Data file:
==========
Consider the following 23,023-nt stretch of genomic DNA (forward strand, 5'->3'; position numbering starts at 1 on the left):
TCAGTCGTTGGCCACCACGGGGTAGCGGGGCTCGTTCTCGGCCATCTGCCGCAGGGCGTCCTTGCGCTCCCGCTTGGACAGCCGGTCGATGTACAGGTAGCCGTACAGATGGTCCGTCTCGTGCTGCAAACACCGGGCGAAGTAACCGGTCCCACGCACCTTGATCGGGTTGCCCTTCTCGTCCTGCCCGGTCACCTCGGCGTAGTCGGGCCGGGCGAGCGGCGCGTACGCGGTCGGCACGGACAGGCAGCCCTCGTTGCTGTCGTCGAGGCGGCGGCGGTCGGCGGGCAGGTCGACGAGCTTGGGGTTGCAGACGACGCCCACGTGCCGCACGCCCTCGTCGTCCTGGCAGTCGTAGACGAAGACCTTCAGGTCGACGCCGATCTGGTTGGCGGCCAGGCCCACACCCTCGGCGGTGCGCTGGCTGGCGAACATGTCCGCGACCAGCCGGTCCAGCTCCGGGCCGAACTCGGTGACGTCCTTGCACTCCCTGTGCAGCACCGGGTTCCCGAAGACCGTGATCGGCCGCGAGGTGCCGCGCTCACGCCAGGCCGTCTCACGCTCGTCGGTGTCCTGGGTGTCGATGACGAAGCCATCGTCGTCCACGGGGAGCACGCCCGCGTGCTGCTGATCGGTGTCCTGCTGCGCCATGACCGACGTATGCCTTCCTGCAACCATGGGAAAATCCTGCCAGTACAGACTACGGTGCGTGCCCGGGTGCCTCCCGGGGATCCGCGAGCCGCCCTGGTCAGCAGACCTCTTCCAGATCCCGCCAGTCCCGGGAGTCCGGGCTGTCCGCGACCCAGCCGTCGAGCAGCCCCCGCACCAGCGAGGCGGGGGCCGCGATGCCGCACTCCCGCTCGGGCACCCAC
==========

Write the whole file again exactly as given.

Consider the following 23,023-nt stretch of genomic DNA (forward strand, 5'->3'; position numbering starts at 1 on the left):
TCAGTCGTTGGCCACCACGGGGTAGCGGGGCTCGTTCTCGGCCATCTGCCGCAGGGCGTCCTTGCGCTCCCGCTTGGACAGCCGGTCGATGTACAGGTAGCCGTACAGATGGTCCGTCTCGTGCTGCAAACACCGGGCGAAGTAACCGGTCCCACGCACCTTGATCGGGTTGCCCTTCTCGTCCTGCCCGGTCACCTCGGCGTAGTCGGGCCGGGCGAGCGGCGCGTACGCGGTCGGCACGGACAGGCAGCCCTCGTTGCTGTCGTCGAGGCGGCGGCGGTCGGCGGGCAGGTCGACGAGCTTGGGGTTGCAGACGACGCCCACGTGCCGCACGCCCTCGTCGTCCTGGCAGTCGTAGACGAAGACCTTCAGGTCGACGCCGATCTGGTTGGCGGCCAGGCCCACACCCTCGGCGGTGCGCTGGCTGGCGAACATGTCCGCGACCAGCCGGTCCAGCTCCGGGCCGAACTCGGTGACGTCCTTGCACTCCCTGTGCAGCACCGGGTTCCCGAAGACCGTGATCGGCCGCGAGGTGCCGCGCTCACGCCAGGCCGTCTCACGCTCGTCGGTGTCCTGGGTGTCGATGACGAAGCCATCGTCGTCCACGGGGAGCACGCCCGCGTGCTGCTGATCGGTGTCCTGCTGCGCCATGACCGACGTATGCCTTCCTGCAACCATGGGAAAATCCTGCCAGTACAGACTACGGTGCGTGCCCGGGTGCCTCCCGGGGATCCGCGAGCCGCCCTGGTCAGCAGACCTCTTCCAGATCCCGCCAGTCCCGGGAGTCCGGGCTGTCCGCGACCCAGCCGTCGAGCAGCCCCCGCACCAGCGAGGCGGGGGCCGCGATGCCGCACTCCCGCTCGGGCACCCAC